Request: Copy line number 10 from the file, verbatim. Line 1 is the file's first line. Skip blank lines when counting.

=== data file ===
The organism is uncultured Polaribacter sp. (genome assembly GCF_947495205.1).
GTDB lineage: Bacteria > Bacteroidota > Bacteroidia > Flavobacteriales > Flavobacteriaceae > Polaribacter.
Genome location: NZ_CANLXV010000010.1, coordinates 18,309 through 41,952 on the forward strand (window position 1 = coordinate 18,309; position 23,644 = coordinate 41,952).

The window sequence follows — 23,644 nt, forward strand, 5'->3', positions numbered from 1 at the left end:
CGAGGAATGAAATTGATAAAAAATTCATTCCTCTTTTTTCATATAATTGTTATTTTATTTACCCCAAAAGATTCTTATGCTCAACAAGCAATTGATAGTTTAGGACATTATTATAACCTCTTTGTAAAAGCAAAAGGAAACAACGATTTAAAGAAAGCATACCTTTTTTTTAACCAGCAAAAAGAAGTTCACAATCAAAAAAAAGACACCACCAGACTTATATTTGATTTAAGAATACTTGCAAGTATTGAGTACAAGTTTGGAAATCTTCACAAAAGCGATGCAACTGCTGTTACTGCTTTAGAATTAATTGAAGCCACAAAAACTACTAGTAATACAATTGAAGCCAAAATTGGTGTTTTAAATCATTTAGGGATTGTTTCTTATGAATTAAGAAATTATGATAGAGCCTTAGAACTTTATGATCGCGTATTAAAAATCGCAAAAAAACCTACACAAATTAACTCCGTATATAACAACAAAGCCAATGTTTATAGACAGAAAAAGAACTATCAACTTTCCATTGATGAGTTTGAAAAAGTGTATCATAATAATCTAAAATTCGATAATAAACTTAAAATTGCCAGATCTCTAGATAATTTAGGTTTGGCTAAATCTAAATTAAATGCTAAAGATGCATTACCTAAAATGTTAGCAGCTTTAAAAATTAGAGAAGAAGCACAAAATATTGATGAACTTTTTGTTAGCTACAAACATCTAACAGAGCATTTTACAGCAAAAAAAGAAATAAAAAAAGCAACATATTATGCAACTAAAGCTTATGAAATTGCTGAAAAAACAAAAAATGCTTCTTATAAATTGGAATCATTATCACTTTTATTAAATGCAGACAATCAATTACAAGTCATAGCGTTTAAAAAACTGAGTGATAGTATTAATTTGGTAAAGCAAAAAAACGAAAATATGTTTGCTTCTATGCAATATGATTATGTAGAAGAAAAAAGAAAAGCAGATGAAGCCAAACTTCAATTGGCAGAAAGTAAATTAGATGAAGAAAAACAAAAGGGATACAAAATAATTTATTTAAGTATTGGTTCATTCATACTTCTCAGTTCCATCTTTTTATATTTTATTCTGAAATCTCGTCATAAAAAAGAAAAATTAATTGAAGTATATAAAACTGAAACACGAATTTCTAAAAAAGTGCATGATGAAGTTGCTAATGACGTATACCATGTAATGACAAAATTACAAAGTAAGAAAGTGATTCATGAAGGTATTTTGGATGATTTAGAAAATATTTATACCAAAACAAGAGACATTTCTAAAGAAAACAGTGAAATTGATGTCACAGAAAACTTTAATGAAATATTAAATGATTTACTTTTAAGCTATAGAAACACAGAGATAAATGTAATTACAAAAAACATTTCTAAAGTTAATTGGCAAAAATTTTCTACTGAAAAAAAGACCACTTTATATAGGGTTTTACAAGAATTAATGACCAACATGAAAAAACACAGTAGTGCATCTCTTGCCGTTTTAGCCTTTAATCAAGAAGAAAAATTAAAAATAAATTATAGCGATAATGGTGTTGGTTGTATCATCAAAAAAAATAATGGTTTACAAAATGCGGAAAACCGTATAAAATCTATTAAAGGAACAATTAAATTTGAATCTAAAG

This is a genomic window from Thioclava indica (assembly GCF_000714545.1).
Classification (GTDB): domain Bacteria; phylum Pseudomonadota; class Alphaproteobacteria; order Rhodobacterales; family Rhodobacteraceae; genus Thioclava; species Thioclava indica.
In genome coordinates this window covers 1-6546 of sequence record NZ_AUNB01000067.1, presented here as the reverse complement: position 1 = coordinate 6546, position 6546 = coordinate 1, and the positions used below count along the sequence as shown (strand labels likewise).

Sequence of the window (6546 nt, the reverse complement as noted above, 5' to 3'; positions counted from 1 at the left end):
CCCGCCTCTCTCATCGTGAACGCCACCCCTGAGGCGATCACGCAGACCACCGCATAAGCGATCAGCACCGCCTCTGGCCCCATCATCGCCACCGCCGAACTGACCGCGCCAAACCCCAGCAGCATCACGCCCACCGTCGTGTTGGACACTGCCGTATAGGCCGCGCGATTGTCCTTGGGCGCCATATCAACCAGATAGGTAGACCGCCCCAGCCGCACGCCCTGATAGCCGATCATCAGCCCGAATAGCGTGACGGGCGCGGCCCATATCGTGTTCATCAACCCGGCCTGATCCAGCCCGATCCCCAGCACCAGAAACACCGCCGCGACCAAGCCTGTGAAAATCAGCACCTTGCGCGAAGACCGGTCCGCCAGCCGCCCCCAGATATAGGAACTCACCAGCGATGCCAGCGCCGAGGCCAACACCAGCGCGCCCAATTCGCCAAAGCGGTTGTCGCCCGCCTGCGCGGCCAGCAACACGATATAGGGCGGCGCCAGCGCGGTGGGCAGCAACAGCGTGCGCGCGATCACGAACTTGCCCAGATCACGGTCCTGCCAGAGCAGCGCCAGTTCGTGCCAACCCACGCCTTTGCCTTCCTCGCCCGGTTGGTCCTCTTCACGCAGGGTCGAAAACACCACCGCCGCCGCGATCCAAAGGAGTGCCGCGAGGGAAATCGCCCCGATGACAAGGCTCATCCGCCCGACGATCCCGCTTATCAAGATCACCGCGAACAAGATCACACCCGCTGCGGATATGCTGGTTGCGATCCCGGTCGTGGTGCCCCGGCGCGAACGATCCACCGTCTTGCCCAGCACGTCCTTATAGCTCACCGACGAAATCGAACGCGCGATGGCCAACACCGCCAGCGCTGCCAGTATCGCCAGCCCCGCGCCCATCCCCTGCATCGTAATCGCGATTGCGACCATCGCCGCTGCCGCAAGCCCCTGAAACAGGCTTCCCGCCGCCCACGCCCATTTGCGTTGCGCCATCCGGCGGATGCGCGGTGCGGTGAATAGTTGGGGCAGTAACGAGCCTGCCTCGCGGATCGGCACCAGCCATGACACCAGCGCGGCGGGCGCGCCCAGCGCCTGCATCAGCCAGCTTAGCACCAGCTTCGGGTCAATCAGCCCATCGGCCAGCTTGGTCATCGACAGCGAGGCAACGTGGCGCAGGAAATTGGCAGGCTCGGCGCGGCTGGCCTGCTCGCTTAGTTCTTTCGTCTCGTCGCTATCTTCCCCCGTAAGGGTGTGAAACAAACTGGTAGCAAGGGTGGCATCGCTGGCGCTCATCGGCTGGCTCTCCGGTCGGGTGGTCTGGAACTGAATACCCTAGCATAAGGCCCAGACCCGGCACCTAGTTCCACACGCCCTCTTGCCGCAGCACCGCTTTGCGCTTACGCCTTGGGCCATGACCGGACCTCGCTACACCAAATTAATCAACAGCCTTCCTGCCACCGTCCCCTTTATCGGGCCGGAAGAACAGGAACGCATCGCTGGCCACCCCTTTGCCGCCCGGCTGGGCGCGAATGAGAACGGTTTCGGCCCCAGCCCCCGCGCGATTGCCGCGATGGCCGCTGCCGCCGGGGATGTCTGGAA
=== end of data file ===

CCCGCCTCTCTCATCGTGAACGCCACCCCTGAGGCGATCACGCAGACCACCGCATAAGCGATCAGCACCGCCTCTGGCCCCATCATCGCCACCGCCGAACTGACCGCGCCAAACCCCAGCAGCATCACGCCCACCGTCGTGTTGGACACTGCCGTATAGGCCGCGCGATTGTCCTTGGGCGCCATATCAACCAGATAGGTAGACCGCCCCAGCCGCACGCCCTGATAGCCGATCATCAGCCCGAATAGCGTGACGGGCGCGGCCCATATCGTGTTCATCAACCCGGCCTGATCCAGCCCGATCCCCAGCACCAGAAACACCGCCGCGACCAAGCCTGTGAAAATCAGCACCTTGCGCGAAGACCGGTCCGCCAGCCGCCCCCAGATATAGGAACTCACCAGCGATGCCAGCGCCGAGGCCAACACCAGCGCGCCCAATTCGCCAAAGCGGTTGTCGCCCGCCTGCGCGGCCAGCAACACGATATAGGGCGGCGCCAGCGCGGTGGGCAGCAACAGCGTGCGCGCGATCACGAACTTGCCCAGATCACGGTCCTGCCAGAGCAGCGCCAGTTCGTGCCAACCCACGCCTTTGCCTTCCTCGCCCGGTTGGTCCTCTTCACGCAGGGTCGAAAACACCACCGCCGCCGCGATCCAAAGGAGTGCCGCGAGGGAAATCGCCCCGATGACAAGGCTCATCCGCCCGACGATCCCGCTTATCAAGATCACCGCGAACAAGATCACACCCGCTGCGGATATGCTGGTTGCGATCCCGGTCGTGGTGCCCCGGCGCGAACGATCCACCGTCTTGCCCAGCACGTCCTTATAGCTCACCGACGAAATCGAACGCGCGATGGCCAACACCGCCAGCGCTGCCAGTATCGCCAGCCCCGCGCCCATCCCCTGCATCGTAATCGCGATTGCGACCATCGCCGCTGCCGCAAGCCCCTGAAACAGGCTTCCCGCCGCCCACGCCCATTTGCGTTGCGCCATCCGGCGGATGCGCGGTGCGGTGAATAGTTGGGGCAGTAACGAGCCTGCCTCGCGGATCGGCACCAGCCATGACACCAGCGCGGCGGGCGCGCCCAGCGCCTGCATCAGCCAGCTTAGCACCAGCTTCGGGTCAATCAGCCCATCGGCCAGCTTGGTCATCGACAGCGAGGCAACGTGGCGCAGGAAATTGGCAGGCTCGGCGCGGCTGGCCTGCTCGCTTAGTTCTTTCGTCTCGTCGCTATCTTCCCCCGTAAGGGTGTGAAACAAACTGGTAGCAAGGGTGGCATCGCTGGCGCTCATCGGCTGGCTCTCCGGTCGGGTGGTCTGGAACTGAATACCCTAGCATAAGGCCCAGACCCGGCACCTAGTTCCACACGCCCTCTTGCCGCAGCACCGCTTTGCGCTTACGCCTTGGGCCATGACCGGACCTCGCTACACCAAATTAATCAACAGCCTTCCTGCCACCGTCCCCTTTATCGGGCCGGAAGAACAGGAACGCATCGCTGGCCACCCCTTTGCCGCCCGGCTGGGCGCGAATGAGAACGGTTTCGGCCCCAGCCCCCGCGCGATTGCCGCGATGGCCGCTGCCGCCGGGGATGTCTGGAA